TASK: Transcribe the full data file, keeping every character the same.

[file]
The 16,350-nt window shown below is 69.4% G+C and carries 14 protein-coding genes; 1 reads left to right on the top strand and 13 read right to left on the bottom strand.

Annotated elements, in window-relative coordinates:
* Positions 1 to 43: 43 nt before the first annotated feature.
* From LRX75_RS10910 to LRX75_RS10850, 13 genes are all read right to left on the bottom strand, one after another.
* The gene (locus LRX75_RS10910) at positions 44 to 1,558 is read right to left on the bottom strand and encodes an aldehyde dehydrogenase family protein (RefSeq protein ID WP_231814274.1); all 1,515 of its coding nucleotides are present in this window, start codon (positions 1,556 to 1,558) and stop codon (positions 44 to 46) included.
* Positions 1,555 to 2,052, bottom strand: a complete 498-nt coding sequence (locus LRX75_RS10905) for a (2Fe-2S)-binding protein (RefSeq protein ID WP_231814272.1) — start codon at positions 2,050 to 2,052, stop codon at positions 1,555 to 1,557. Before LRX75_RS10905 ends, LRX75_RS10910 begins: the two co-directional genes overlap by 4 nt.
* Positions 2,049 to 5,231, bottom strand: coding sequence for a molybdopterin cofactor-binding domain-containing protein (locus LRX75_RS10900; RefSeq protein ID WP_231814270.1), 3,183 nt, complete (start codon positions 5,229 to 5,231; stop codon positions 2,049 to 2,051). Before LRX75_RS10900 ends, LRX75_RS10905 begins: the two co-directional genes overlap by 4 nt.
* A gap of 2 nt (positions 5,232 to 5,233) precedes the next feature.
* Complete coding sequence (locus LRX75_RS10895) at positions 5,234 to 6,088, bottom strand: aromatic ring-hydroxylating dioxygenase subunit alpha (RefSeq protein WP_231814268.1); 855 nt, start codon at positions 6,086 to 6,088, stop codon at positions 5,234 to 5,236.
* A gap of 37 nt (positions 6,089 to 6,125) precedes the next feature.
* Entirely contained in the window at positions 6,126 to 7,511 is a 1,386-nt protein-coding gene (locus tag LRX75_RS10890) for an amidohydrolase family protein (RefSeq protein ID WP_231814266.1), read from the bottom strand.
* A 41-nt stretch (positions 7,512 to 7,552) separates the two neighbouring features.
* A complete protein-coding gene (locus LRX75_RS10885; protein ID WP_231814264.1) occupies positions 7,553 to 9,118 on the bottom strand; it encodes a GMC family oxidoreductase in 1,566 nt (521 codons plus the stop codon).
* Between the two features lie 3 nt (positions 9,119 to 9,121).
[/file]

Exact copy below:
The 16,350-nt window shown below is 69.4% G+C and carries 14 protein-coding genes; 1 reads left to right on the top strand and 13 read right to left on the bottom strand.

Annotated elements, in window-relative coordinates:
* Positions 1 to 43: 43 nt before the first annotated feature.
* From LRX75_RS10910 to LRX75_RS10850, 13 genes are all read right to left on the bottom strand, one after another.
* The gene (locus LRX75_RS10910) at positions 44 to 1,558 is read right to left on the bottom strand and encodes an aldehyde dehydrogenase family protein (RefSeq protein ID WP_231814274.1); all 1,515 of its coding nucleotides are present in this window, start codon (positions 1,556 to 1,558) and stop codon (positions 44 to 46) included.
* Positions 1,555 to 2,052, bottom strand: a complete 498-nt coding sequence (locus LRX75_RS10905) for a (2Fe-2S)-binding protein (RefSeq protein ID WP_231814272.1) — start codon at positions 2,050 to 2,052, stop codon at positions 1,555 to 1,557. Before LRX75_RS10905 ends, LRX75_RS10910 begins: the two co-directional genes overlap by 4 nt.
* Positions 2,049 to 5,231, bottom strand: coding sequence for a molybdopterin cofactor-binding domain-containing protein (locus LRX75_RS10900; RefSeq protein ID WP_231814270.1), 3,183 nt, complete (start codon positions 5,229 to 5,231; stop codon positions 2,049 to 2,051). Before LRX75_RS10900 ends, LRX75_RS10905 begins: the two co-directional genes overlap by 4 nt.
* A gap of 2 nt (positions 5,232 to 5,233) precedes the next feature.
* Complete coding sequence (locus LRX75_RS10895) at positions 5,234 to 6,088, bottom strand: aromatic ring-hydroxylating dioxygenase subunit alpha (RefSeq protein WP_231814268.1); 855 nt, start codon at positions 6,086 to 6,088, stop codon at positions 5,234 to 5,236.
* A gap of 37 nt (positions 6,089 to 6,125) precedes the next feature.
* Entirely contained in the window at positions 6,126 to 7,511 is a 1,386-nt protein-coding gene (locus tag LRX75_RS10890) for an amidohydrolase family protein (RefSeq protein ID WP_231814266.1), read from the bottom strand.
* A 41-nt stretch (positions 7,512 to 7,552) separates the two neighbouring features.
* A complete protein-coding gene (locus LRX75_RS10885; protein ID WP_231814264.1) occupies positions 7,553 to 9,118 on the bottom strand; it encodes a GMC family oxidoreductase in 1,566 nt (521 codons plus the stop codon).
* Between the two features lie 3 nt (positions 9,119 to 9,121).